The U.S. Centers for Disease Control and Prevention has again updated its guidance about how COVID-19 spreads to include information about potential for airborne transmission.

"CDC continues to believe, based on current science, that people are more likely to become infected the longer and closer they are to a person with COVID-19," the agency said in a statement on Monday.

"Today's update acknowledges the existence of some published reports showing limited, uncommon circumstances where people with COVID-19 infected others who were more than 6 feet away or shortly after the COVID-19-positive person left an area. In these instances, transmission occurred in poorly ventilated and enclosed spaces that often involved activities that caused heavier breathing, like singing or exercise. Such environments and activities may contribute to the buildup of virus-carrying particles."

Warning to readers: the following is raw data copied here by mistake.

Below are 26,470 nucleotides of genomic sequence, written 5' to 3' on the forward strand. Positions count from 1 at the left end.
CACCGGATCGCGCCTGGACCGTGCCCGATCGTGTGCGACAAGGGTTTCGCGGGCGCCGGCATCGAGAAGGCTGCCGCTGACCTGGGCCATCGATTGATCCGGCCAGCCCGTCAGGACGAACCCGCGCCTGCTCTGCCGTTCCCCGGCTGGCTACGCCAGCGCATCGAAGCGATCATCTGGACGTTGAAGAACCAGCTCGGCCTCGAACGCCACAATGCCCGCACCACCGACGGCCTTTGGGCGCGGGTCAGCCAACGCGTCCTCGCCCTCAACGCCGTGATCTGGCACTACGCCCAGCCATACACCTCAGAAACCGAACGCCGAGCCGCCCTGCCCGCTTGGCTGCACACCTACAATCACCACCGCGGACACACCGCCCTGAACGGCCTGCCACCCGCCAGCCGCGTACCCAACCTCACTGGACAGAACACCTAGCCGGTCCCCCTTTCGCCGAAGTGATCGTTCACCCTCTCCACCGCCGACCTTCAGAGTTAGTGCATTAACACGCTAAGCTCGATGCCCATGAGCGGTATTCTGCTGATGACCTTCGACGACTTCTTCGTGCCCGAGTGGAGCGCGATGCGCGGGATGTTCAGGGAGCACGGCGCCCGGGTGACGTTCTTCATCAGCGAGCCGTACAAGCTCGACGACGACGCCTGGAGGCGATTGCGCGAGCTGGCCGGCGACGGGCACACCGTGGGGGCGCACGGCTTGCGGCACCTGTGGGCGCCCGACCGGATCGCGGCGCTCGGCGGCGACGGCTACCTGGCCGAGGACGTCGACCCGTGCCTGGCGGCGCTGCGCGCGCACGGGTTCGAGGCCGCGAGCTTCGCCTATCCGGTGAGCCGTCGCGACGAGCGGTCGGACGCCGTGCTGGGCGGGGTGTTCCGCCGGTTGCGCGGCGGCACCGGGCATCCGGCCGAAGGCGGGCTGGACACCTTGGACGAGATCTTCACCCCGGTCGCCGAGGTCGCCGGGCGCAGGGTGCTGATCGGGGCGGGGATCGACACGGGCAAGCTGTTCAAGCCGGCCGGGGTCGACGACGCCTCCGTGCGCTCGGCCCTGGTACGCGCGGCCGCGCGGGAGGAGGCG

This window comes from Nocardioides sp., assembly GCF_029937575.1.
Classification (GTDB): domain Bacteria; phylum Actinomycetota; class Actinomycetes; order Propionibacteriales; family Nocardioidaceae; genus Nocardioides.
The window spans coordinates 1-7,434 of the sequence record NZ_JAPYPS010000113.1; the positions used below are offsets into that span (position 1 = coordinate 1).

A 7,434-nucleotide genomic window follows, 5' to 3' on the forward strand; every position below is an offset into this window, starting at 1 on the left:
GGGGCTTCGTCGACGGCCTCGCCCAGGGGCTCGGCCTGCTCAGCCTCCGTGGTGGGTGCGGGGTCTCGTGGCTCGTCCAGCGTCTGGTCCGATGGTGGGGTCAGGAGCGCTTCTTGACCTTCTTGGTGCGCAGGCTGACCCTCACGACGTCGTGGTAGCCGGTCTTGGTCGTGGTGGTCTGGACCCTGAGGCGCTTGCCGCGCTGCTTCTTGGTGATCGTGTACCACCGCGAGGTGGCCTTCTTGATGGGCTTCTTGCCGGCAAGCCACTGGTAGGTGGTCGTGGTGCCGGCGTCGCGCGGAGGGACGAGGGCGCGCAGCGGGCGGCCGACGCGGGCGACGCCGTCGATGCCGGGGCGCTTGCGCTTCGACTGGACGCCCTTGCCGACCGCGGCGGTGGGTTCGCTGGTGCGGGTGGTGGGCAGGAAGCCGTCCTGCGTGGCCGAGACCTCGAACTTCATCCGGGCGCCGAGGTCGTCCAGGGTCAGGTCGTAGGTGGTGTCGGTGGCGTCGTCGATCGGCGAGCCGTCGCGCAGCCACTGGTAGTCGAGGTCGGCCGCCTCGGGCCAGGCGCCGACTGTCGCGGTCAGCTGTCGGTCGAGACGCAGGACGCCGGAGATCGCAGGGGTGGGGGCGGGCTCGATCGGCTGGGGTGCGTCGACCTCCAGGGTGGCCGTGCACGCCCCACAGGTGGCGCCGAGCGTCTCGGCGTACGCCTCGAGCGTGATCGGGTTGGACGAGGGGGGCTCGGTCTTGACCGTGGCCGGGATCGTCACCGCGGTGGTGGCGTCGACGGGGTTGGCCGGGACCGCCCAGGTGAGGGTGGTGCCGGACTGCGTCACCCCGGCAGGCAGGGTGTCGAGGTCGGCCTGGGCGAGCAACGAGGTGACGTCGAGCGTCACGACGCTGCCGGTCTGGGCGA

Last month, the agency updated its guidance to say Covid-19 could spread through the air, then abruptly reverted to its previous guidance days later. At the time, the agency said a draft version of proposed changes had been posted in error, and once the scientific review process was completed, the new language would be posted.

CDC says people can protect themselves from the coronavirus by staying 6 feet away from others, wearing a mask that covers their nose and mouth, washing hands frequently, cleaning surfaces and staying home when sick.